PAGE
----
Brown coal technology company, Jatenergy (JAT), announced in March 2013 that it had signed a non-binding letter of intent with Coal Energy Australia Limited (CEA). In its media release Jatenegy stated that the companies had agreed to "cooperate for their potential mutual benefit in the areas of:

  • marketing, promotion, development and operation of Coal Plus technology in the Latrobe Valley (in the case of CEA) and internationally (in the case of Jatenergy);
  • sharing of technical and capital information on Coal Plus technology to better enhance its saleability and acceptance;
  • potentially establishing a basis for making decisions on executing and investing in projects."[13]

Directors and other office bearers

According to records lodged with the Australian Securities and Investment Commission, as of June 2017, office bearers of Coal Energy Australia are[7]

  • Stephen Wee, Managing Director and Chairman from Lane Cove, NSW
  • Lisa Fu Non-Executive Director from Lane Cove, NSW
  • David Sutton, Non-Executive Director from Callala Beach, NSW
  • Nick Tropea, Company Secretary, of Earlwood NSW.

Former directors

  • Michael Talbot Davies was a Non-Executive Director of the company between September 7, 2015 and February 2, 2016.

Subsidiaries

In its 2013 annual financial statement CEA states that it has two wholly owned subsidiaries, Lignite Energy Pty Ltd which was incorporated on June 15 2012, and Lignite Development Pty Ltd which was incorporated on May 13, 2013.[14]

Registered lobbyists and industry affiliations

CEA is listed on the federal registers of lobbyists as being represented by Capital Hill Advisory.[15] Capital Hill Advisory's registration of its new client was submitted in early November 2015.[16]

However, does not represent CEA in Victoria.[17] The company is not listed as being represented by any other company either.

CEA is not a member of the Victorian Division of the Minerals Council of Australia, the peak mining industry lobby group in both Victoria and nationally.[18]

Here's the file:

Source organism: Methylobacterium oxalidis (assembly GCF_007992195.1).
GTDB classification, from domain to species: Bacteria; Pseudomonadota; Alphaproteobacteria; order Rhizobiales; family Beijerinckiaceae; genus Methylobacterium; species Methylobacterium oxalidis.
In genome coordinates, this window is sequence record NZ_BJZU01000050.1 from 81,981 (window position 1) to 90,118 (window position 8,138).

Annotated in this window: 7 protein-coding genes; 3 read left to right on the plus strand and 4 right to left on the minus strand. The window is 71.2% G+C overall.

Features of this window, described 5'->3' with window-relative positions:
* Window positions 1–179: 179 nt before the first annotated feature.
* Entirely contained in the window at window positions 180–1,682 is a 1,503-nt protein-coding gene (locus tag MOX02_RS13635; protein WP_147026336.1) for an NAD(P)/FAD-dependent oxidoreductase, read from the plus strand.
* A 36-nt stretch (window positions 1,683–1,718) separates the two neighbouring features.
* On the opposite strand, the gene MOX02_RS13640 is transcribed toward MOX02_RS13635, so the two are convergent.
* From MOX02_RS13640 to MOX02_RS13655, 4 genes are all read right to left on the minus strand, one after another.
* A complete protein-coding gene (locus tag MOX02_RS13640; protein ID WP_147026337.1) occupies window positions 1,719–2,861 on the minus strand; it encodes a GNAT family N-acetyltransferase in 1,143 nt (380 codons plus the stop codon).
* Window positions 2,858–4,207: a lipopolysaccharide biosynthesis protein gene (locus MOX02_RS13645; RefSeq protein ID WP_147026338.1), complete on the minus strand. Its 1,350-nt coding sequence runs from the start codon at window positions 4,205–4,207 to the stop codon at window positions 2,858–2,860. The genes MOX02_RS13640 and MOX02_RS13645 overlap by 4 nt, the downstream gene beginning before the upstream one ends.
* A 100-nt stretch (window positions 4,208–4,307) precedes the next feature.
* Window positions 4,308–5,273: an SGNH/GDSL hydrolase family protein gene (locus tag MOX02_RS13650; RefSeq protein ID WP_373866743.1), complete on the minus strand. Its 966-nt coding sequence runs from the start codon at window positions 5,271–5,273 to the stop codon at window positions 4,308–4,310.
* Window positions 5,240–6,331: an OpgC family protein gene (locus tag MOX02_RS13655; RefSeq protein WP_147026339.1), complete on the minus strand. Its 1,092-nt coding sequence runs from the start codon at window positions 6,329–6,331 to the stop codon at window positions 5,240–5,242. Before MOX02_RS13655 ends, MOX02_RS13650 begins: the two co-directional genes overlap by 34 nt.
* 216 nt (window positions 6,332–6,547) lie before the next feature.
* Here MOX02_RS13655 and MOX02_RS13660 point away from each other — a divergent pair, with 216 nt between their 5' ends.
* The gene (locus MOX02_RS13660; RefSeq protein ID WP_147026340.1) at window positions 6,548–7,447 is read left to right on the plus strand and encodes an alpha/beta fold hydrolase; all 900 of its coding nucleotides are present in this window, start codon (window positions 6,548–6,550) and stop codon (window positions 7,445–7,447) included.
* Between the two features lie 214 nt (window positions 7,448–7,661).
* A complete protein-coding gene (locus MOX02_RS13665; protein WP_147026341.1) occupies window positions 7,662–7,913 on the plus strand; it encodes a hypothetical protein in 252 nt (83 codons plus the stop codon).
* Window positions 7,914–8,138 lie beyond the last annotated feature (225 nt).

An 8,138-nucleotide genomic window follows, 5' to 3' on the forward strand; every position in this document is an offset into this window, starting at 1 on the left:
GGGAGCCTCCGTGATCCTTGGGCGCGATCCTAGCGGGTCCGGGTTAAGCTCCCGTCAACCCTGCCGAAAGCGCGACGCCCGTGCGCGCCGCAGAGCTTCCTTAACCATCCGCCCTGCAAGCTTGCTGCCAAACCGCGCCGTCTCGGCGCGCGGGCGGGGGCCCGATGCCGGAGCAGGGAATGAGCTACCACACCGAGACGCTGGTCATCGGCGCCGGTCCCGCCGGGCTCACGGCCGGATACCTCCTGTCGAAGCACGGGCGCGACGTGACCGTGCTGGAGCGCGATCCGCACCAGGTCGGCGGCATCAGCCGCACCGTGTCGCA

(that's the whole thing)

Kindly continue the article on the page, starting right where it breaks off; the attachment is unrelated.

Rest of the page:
Registered office

Level 10, 32 Martin Place
Sydney NSW 2090
Phone: 1800 085 432
http://www.coalenergy.com.au/

Articles and resources

References

  1. 1.0 1.1 Federal Minister for Industry Ian Macfarlane, Deputy Premier Peter Ryan and Victorian Minister for Energy and Resources Russell Northe, "Advanced coal projects to drive new jobs", Media Release, May 16, 2014.
  2. Tom Arup, "China powers ahead in hidden tender for brown coal millions", The Age, August 7, 2013.
  3. "Company withdraws from government-funded clean coal scheme in Victoria's Latrobe Valley", ABC News, October 4, 2016.
  4. "Coal Energy Australia Limited", Australian Securities and Investment Commission website, accessed August 7, 2013.
  5. Coal Energy Australia Limited, “Notification of resolutions regarding shares”, July 9, 2012.
  6. “Coal Energy Australia: Current & Historical Company Extract”, Australian Securities and Investment Commission, 7 August 2013.
  7. 7.0 7.1 7.2 7.3 Coal Energy Australia, "Financial Report for the Financial Period Ended June 30 2013", March 2014, page 2.
  8. Coal Energy Australia, "Financial Report for the Financial Period Ended June 30 2013", March 2014, page 7.
  9. Coal Energy Australia, "Financial Report for the Financial Period Ended June 30 2013", March 2014, page 6.
  10. 10.0 10.1 Coal Energy Australia, "Financial Report for the Financial Period Ended June 30 2013", March 2014, page 18.
  11. Coal Energy Australia, "Financial Report for the Financial Period Ended June 30 2013", March 2014, page 21.
  12. Tom Arup, "China powers ahead in hidden tender for brown coal millions", The Age, August 7, 2013.
  13. Jatenergy, "$160 million invested over four years into coal beneficiation technology Coal Plus", Media Release, March 6, 2013, page 2.
  14. Coal Energy Australia, "Financial Report for the Financial Period Ended June 30 2013", March 2014, page 21.
  15. "Lobbyist Details: Capital Hill Advisory", Australian Government Register of Lobbyists, accessed June 2017.
  16. "Amusing. Capital Hill Advisory Pty Ltd is now lobbying for Coal Energy Australia.", LobbyWhat, APH Media, November 3, 2016. The Tweet, which is based on a scraper of the register of lobbyists, publishes all changes to the database to a Twitter feed.)
  17. "Register of Lobbyists: Capital Hill Advisory", Victorian Public Sector Commissioner, accessed June 2017.
  18. Minerals Council of Australia, "Members Operating in Victoria", Minerals Council of Australia, accessed June 2017.